Although they are related services, translation and creative translation have many differences. Transcreation is especially useful in marketing, as it achieves a creative translation of concepts, so that they reach the target audience with a unique local flavor, tone and style.
What is this technique and why is it important in the advertising and marketing industry?
Tailoring messages to the customer
Like empathy, teamwork and critical thinking, creativity is one of today’s most sought-after talents, especially in fields such as marketing. Creative people not only bring diverse points of view to an issue and enjoy breaking down barriers, but they also get messages across in a more relevant way to target audiences. And while not exclusive to advertising copy, transcreation and trans-adaptation are increasingly used by marketing experts focused on international markets.
This is how Rik Grant, Transcreation Partner at Tag Collective Arts, based in London, defines it: “Transcreation is a form of linguistic alchemy. It harnesses the power of emotion and language and sprinkles it over everything it touches. That’s not to speak ill of translation. I’ve lectured at many universities talking specifically about the difference between transcreation and translation. Translation is closer to a science than an art. Sure there’s a sense of style involved as well, but you’re largely looking to help produce the transmission of communication from one language to another. Whereas when you go up a level to look at it, especially in the creative world, when agencies are developing ideas and concepts, it’s literally just ideas floating around, then those edges are a little harder to find. That’s when transcreation comes in.”
46.7% of language professionals are convinced that transcreation and trans-adaptation represent a long-term growth market. Source: Slator
Creative translation services focus on conveying the same message and concept, but in a manner that makes sense in a new language. For the most part, they do not rely on traditional translators, but on copywriters who specialize in creating multilingual content. Transcreation professionals are prepared to offer services in any language and culture to any type of client.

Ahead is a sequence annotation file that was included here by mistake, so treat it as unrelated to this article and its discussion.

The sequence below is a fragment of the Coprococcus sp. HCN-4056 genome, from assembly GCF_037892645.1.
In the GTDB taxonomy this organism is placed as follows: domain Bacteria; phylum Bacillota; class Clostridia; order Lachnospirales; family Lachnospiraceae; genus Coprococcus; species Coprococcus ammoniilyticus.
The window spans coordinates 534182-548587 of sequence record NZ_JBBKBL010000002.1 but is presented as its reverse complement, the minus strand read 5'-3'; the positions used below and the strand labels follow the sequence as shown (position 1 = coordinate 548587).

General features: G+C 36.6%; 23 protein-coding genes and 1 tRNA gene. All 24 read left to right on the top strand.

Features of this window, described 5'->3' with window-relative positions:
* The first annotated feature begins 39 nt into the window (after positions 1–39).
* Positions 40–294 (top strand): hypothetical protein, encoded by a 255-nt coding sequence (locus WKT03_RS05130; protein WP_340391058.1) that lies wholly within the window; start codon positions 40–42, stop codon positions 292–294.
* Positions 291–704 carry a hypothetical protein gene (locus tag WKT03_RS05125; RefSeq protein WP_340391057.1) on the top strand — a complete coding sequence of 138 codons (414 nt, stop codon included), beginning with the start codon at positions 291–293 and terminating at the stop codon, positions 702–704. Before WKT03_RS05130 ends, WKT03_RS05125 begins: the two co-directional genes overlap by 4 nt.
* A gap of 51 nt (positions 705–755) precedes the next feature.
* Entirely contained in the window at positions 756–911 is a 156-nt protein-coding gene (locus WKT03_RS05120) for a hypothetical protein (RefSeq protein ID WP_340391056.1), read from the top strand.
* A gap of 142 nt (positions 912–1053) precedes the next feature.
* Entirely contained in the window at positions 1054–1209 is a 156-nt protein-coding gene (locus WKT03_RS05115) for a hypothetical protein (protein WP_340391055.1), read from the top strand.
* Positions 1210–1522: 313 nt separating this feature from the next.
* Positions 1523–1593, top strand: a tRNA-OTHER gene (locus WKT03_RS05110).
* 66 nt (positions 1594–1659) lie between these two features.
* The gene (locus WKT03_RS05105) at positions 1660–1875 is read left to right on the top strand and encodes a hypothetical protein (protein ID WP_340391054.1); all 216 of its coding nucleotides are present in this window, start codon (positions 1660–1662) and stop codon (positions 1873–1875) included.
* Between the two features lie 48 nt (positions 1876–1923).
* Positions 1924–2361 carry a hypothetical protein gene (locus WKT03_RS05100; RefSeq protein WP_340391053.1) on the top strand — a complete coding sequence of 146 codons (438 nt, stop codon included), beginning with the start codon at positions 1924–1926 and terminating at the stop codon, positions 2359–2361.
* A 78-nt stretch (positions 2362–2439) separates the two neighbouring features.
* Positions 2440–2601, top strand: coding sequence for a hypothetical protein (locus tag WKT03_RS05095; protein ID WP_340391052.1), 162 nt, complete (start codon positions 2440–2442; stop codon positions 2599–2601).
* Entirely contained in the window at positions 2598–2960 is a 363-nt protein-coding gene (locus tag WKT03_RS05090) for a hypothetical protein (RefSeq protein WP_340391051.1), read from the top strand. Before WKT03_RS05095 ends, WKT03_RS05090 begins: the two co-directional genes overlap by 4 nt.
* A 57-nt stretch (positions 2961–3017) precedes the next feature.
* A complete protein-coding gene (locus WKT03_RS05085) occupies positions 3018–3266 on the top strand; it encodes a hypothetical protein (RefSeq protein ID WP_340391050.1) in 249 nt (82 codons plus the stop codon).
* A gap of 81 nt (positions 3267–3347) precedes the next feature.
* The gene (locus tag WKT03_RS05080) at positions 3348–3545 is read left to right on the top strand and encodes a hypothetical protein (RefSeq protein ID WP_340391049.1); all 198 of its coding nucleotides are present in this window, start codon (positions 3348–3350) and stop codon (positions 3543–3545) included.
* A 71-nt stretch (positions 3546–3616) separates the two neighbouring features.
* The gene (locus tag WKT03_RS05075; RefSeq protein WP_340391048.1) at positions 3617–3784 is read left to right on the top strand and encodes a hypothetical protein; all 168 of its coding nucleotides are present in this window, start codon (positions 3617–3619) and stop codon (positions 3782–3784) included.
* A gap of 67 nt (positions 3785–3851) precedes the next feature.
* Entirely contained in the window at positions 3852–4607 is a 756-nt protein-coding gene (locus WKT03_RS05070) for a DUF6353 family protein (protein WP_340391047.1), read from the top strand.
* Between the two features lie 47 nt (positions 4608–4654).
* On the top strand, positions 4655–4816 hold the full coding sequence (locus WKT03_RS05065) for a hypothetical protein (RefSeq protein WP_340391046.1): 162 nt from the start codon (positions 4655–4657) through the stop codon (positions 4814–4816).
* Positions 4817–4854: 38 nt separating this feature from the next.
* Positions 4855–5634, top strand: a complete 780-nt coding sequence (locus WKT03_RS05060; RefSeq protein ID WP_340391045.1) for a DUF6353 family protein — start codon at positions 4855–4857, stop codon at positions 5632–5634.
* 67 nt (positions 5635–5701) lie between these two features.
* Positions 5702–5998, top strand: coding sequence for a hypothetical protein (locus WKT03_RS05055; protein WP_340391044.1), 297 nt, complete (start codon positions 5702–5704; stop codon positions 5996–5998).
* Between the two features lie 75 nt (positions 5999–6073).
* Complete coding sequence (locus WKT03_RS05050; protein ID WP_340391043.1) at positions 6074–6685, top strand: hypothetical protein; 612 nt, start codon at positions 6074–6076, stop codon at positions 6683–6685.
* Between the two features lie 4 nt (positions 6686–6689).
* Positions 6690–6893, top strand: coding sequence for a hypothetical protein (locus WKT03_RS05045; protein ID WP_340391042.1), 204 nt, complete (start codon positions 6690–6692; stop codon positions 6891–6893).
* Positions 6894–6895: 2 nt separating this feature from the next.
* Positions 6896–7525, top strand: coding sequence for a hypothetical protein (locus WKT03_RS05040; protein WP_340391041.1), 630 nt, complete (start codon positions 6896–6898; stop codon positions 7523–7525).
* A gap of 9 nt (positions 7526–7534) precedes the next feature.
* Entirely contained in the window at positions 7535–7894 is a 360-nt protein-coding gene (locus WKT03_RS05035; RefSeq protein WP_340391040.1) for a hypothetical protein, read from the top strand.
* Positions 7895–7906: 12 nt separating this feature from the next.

It takes flexible and creative thinking, people who are excited by the idea of how an ad might morph. Once someone has been involved in transcreation, their subway commutes will never be the same again because they’re looking at the ads and they’re thinking, that wouldn’t work, that would work, and then their mind starts jumping to how they could adapt and transform those ads.
The balance between meaning and impact
Thus, creative translation is not synonymous with localizing or translating. As such, it raises particular challenges and issues:
– Transcreation requires deep cultural awareness: beyond language barriers and technical challenges that may arise in the process, certain images may not be appropriate for a given location, as may certain colors and certain depictions of people.
– Demanding markets: in addition to cultural perspectives, attention must be paid to the extreme subjectivity of some languages. Languages mutate and are in constant movement. Transcreation must be able to represent that in its messages.
– Tone, language and context: these are three key pillars of creative translation, which pose multiple challenges. Transcreating slogans is among the clearest examples of the difficulty faced by creative copywriters. Much of advertising communication is fueled by idiomatic expressions and it is not easy to translate those references from the original language to a different one.
– Transcreation involves Higher costs and longer processes: it takes time to be really creative. And that entails higher costs than traditional translations. In turn, many times those who require this type of service need more time to really understand how the new message is appropriate for the market they want to reach.
71% of consumers expect companies to deliver personalized interactions. And the fastest growing companies obtain 40% more revenue from personalization. Source: McKinsey
As global advertising investment increases and digital content grows exponentially, transcreation appears as an essential component for brand success. It is also the best ally in a multilingual marketing strategy, as it takes into account different aspects: not only linguistic and cultural, but also the consumer emotions. In short, transcreation is a matter of adapting content and evoking sensations through creativity.